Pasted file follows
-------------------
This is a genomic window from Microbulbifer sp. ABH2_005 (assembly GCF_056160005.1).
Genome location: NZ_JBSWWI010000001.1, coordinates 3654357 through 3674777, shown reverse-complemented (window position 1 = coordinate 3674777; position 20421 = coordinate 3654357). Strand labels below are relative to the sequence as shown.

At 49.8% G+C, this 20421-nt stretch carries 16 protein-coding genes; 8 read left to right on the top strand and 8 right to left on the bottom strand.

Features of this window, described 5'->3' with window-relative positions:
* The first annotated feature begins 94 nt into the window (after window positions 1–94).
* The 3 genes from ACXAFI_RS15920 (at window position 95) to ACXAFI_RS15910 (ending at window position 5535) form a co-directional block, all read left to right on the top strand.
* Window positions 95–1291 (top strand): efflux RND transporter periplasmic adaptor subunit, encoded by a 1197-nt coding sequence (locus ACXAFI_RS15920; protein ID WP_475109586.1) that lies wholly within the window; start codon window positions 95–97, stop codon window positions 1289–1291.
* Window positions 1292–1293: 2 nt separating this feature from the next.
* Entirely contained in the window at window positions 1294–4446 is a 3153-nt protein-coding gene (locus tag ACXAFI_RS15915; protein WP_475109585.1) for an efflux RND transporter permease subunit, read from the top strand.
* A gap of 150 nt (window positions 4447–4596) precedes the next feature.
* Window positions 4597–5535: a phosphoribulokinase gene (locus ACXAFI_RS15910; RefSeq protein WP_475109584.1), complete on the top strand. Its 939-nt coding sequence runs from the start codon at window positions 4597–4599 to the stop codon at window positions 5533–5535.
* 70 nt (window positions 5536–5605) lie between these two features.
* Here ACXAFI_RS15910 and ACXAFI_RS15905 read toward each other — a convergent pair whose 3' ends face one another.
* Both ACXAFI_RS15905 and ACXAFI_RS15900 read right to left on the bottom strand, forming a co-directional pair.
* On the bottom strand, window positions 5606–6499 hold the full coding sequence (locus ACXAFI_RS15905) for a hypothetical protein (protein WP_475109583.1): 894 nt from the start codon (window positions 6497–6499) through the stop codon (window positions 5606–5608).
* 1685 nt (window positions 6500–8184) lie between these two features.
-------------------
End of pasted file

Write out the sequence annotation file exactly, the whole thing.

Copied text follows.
This is a genomic window from Microbulbifer sp. ABH2_005 (assembly GCF_056160005.1).
Genome location: NZ_JBSWWI010000001.1, coordinates 3654357 through 3674777, shown reverse-complemented (window position 1 = coordinate 3674777; position 20421 = coordinate 3654357). Strand labels below are relative to the sequence as shown.

At 49.8% G+C, this 20421-nt stretch carries 16 protein-coding genes; 8 read left to right on the top strand and 8 right to left on the bottom strand.

Features of this window, described 5'->3' with window-relative positions:
* The first annotated feature begins 94 nt into the window (after window positions 1–94).
* The 3 genes from ACXAFI_RS15920 (at window position 95) to ACXAFI_RS15910 (ending at window position 5535) form a co-directional block, all read left to right on the top strand.
* Window positions 95–1291 (top strand): efflux RND transporter periplasmic adaptor subunit, encoded by a 1197-nt coding sequence (locus ACXAFI_RS15920; protein ID WP_475109586.1) that lies wholly within the window; start codon window positions 95–97, stop codon window positions 1289–1291.
* Window positions 1292–1293: 2 nt separating this feature from the next.
* Entirely contained in the window at window positions 1294–4446 is a 3153-nt protein-coding gene (locus tag ACXAFI_RS15915; protein WP_475109585.1) for an efflux RND transporter permease subunit, read from the top strand.
* A gap of 150 nt (window positions 4447–4596) precedes the next feature.
* Window positions 4597–5535: a phosphoribulokinase gene (locus ACXAFI_RS15910; RefSeq protein WP_475109584.1), complete on the top strand. Its 939-nt coding sequence runs from the start codon at window positions 4597–4599 to the stop codon at window positions 5533–5535.
* 70 nt (window positions 5536–5605) lie between these two features.
* Here ACXAFI_RS15910 and ACXAFI_RS15905 read toward each other — a convergent pair whose 3' ends face one another.
* Both ACXAFI_RS15905 and ACXAFI_RS15900 read right to left on the bottom strand, forming a co-directional pair.
* On the bottom strand, window positions 5606–6499 hold the full coding sequence (locus ACXAFI_RS15905) for a hypothetical protein (protein WP_475109583.1): 894 nt from the start codon (window positions 6497–6499) through the stop codon (window positions 5606–5608).
* 1685 nt (window positions 6500–8184) lie between these two features.